This is where the phrase “nines of availability” comes into play. Availability is normally expressed in 9s. For example, “five-nines uptime” translates to 99.999% uptime—or an average of less than six minutes of downtime per year.


3. What is the data center’s impact of downtime?


The third and final step is to identify the impact of data center downtime on the organization. How much will it impact business? What are the consequences?


Not all downtime is equal. For example, 15 minutes of downtime for an insurance or media company may not be nearly as impactful as 15 minutes of downtime for a hospital or manufacturing plant.


Don’t Forget: Data Center Types & the Cloud


Once these questions are answered, then it’s time to consider two more factors for your data center risk assessment: the type of data center and the presence of a cloud environment. Both considerations play a role in determining risk level or tolerance.


For example, availability in a multi-tenant or colocation data center that provides services to financial institutions, healthcare, IT, manufacturing, government and retail is crucial. Customers pay for a certain level of redundancy and reassurance that systems will always be available. Unplanned downtime could take all customers’ businesses down.


In addition to the type of data center you’re working with, there’s also the cloud to consider when conducting a data center risk assessment.


The public cloud offers computing services through a third-party provider over the internet, and a third-party provider is responsible for managing and maintaining it. A private cloud is an on-premises data center infrastructure that contains server, storage, memory and networking capacity. The hybrid cloud combines private and public cloud. Each has its own requirements and tolerances for downtime.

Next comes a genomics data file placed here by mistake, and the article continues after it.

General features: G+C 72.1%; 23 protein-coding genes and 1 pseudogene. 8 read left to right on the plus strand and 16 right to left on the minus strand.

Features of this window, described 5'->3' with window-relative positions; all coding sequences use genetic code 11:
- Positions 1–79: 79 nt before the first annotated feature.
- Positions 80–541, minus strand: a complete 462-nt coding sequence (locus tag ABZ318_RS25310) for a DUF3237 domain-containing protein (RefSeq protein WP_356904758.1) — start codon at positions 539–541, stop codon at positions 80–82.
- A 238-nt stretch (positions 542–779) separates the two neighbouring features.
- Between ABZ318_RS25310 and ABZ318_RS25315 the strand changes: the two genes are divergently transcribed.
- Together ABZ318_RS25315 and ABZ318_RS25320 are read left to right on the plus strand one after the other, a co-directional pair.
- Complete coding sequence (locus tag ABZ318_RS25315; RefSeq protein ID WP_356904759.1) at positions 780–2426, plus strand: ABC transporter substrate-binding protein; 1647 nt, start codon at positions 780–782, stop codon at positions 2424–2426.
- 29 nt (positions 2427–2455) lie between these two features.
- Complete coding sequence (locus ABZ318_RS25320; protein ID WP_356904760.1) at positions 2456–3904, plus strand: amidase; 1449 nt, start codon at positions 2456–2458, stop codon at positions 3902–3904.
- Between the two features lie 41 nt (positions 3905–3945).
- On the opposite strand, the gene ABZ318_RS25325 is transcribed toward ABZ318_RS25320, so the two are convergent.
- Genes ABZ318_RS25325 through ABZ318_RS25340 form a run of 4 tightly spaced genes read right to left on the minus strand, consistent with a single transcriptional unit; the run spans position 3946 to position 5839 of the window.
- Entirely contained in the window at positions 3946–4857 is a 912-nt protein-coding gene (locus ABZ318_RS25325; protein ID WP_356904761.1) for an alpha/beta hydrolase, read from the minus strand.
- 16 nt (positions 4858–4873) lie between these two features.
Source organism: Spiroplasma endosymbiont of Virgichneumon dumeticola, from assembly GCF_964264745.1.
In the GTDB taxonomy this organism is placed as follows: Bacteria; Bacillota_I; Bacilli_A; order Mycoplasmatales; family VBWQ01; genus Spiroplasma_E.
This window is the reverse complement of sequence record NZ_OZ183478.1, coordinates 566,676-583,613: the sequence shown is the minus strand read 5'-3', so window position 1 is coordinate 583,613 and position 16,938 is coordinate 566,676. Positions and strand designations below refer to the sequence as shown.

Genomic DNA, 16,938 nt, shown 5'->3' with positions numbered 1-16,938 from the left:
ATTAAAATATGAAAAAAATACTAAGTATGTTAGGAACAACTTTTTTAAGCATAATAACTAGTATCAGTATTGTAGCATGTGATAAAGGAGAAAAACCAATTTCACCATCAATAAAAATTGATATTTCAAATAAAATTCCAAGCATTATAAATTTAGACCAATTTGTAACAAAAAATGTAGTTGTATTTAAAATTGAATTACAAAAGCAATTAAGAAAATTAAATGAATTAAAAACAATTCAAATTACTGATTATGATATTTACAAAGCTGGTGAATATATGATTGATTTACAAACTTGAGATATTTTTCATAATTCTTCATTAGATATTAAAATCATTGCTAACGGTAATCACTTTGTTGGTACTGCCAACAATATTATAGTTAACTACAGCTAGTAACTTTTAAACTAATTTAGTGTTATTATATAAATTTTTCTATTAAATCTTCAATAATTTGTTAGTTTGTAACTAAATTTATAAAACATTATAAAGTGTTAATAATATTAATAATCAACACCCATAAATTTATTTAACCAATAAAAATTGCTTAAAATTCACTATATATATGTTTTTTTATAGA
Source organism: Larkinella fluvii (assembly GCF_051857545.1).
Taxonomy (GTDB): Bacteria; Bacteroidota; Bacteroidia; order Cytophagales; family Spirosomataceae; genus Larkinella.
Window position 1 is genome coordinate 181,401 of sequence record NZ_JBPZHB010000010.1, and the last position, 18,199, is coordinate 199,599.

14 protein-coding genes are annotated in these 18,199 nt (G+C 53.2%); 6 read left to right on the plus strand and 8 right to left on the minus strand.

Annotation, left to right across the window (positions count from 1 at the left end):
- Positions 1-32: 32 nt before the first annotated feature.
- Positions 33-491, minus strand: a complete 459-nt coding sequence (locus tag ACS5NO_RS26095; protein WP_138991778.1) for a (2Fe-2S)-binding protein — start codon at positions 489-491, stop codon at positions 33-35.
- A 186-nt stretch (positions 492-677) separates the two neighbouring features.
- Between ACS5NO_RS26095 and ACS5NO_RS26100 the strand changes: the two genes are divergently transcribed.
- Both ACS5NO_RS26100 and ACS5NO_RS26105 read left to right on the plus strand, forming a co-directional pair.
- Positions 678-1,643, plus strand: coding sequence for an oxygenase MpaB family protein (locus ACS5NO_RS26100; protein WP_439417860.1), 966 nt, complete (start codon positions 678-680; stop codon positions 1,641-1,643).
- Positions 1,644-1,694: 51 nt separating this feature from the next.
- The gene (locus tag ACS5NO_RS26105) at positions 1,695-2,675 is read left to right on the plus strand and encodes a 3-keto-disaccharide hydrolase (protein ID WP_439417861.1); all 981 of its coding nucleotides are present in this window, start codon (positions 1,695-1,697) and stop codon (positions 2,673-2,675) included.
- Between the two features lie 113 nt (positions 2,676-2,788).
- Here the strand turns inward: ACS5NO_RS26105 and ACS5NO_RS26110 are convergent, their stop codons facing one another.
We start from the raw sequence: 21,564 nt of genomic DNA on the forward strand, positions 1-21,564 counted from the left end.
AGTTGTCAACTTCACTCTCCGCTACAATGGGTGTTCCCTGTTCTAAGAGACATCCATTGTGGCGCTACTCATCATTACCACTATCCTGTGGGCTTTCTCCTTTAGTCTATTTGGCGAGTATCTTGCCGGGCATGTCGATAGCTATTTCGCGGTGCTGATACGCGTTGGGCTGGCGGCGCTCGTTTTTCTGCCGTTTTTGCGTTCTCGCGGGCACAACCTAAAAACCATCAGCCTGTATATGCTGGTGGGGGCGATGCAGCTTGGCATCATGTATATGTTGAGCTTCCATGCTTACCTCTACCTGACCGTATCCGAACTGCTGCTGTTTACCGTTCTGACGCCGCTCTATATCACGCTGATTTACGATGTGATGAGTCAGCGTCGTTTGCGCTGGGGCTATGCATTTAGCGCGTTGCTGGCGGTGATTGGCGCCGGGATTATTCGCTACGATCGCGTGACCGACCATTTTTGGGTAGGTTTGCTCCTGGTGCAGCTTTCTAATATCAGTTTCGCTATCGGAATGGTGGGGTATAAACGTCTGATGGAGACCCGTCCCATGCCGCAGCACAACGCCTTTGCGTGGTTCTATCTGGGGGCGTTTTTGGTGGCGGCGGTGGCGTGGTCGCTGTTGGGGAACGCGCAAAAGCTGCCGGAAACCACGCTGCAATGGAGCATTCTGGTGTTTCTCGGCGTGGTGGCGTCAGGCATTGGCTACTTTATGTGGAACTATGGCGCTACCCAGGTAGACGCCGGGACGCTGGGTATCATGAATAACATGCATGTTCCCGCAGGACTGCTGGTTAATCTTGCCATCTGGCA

Planning for Potential Incidents


The final step in a new data center risk assessment is establishing a plan for business continuity or disaster recovery to make sure information can be recovered quickly in the event of a disaster.


Because each IT environment is unique, there isn’t a one-size-fits-all process that works for all data centers, but there are three things each plan should include:


  1. Preventive measures that attempt to avoid a disaster by recognizing and reducing risk. These measures can include software backup plans, uninterruptible power supplies, generators and routine maintenance and inspection.
  2. Detective measures, which require actions to eliminate unwanted events. These can include fire and security systems, antivirus software, backup software and employee training.
  3. Corrective or reactive measures that minimize the amount of downtime or loss.
    1. Disaster recovery as a service (DRaaS), which is a geographically disperse mirroring solution that allows for the recovery of data and the ability to recover if the main data center fails or goes down. It also allows you to recover data up to a certain point in time.
    2. Build a second data center and run it passively until needed—or run it actively along with the primary data center to pick up processing and storage in the case of a disaster or catastrophe.


If you need help completing a data center risk assessment for your next project, our in-house experts are here to help.


To learn more about data center risk assessment and many other data center topics, explore our new Introducing Data Center Essentials Level 1 Training Course, available on demand as part of the Belden Academy. Earn three CECs, explore the characteristics that make data center projects unique and uncover tips to handling data center projects correctly from start to finish.


Begin here to learn from our data center experts and earn your certification.